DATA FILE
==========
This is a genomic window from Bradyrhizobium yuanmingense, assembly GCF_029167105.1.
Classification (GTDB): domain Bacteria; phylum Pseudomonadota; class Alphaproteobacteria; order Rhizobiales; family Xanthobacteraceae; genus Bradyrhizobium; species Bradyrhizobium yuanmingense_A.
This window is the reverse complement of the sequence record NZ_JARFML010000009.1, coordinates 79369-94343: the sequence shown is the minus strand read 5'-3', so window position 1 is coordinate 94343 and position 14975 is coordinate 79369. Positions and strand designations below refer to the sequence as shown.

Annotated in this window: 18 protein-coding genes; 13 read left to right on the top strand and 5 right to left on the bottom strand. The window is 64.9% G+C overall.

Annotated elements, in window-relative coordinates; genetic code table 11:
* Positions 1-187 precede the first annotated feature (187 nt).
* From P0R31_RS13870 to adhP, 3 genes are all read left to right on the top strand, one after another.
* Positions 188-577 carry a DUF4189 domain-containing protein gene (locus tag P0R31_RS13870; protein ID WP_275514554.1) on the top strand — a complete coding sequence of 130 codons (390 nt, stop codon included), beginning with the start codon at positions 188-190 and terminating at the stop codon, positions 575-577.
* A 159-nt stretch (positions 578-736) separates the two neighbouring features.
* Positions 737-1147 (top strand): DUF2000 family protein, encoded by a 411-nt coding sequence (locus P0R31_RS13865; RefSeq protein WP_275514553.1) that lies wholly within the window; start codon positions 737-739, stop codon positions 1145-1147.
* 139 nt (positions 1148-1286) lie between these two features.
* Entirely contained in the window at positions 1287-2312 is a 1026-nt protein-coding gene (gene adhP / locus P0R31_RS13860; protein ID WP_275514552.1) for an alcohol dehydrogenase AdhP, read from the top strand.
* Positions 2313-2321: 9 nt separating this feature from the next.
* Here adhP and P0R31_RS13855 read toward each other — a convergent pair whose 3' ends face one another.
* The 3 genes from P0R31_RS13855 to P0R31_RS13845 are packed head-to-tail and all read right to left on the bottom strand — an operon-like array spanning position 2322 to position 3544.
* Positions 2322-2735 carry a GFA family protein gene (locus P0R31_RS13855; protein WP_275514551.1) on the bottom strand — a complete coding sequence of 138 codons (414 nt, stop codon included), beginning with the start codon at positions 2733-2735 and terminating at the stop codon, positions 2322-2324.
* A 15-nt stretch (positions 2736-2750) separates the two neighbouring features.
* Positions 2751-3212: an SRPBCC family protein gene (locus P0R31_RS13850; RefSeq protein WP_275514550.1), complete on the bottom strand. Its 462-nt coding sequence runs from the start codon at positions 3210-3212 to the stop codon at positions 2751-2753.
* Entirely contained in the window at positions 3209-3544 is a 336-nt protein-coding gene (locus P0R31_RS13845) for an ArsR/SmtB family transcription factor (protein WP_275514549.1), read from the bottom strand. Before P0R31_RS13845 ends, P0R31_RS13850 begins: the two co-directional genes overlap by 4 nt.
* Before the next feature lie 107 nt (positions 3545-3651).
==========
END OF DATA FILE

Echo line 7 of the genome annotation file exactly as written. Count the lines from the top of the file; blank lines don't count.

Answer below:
* From P0R31_RS13870 to adhP, 3 genes are all read left to right on the top strand, one after another.